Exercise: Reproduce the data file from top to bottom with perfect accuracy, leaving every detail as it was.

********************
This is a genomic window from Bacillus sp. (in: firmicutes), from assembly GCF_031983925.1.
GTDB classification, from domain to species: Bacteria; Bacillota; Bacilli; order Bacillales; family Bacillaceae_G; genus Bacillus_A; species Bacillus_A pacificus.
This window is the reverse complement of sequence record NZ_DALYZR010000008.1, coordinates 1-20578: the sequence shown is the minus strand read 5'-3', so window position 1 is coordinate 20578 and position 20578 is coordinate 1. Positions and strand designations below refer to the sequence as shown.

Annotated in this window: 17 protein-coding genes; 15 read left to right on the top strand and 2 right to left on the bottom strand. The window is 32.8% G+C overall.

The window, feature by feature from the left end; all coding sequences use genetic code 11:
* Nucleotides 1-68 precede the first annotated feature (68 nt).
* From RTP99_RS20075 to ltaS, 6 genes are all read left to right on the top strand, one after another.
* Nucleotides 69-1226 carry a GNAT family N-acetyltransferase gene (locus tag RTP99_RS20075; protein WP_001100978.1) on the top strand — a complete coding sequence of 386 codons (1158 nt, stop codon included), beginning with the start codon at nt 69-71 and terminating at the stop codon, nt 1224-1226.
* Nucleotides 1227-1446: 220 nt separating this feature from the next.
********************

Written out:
This is a genomic window from Bacillus sp. (in: firmicutes), from assembly GCF_031983925.1.
GTDB classification, from domain to species: Bacteria; Bacillota; Bacilli; order Bacillales; family Bacillaceae_G; genus Bacillus_A; species Bacillus_A pacificus.
This window is the reverse complement of sequence record NZ_DALYZR010000008.1, coordinates 1-20578: the sequence shown is the minus strand read 5'-3', so window position 1 is coordinate 20578 and position 20578 is coordinate 1. Positions and strand designations below refer to the sequence as shown.

Annotated in this window: 17 protein-coding genes; 15 read left to right on the top strand and 2 right to left on the bottom strand. The window is 32.8% G+C overall.

The window, feature by feature from the left end; all coding sequences use genetic code 11:
* Nucleotides 1-68 precede the first annotated feature (68 nt).
* From RTP99_RS20075 to ltaS, 6 genes are all read left to right on the top strand, one after another.
* Nucleotides 69-1226 carry a GNAT family N-acetyltransferase gene (locus tag RTP99_RS20075; protein WP_001100978.1) on the top strand — a complete coding sequence of 386 codons (1158 nt, stop codon included), beginning with the start codon at nt 69-71 and terminating at the stop codon, nt 1224-1226.
* Nucleotides 1227-1446: 220 nt separating this feature from the next.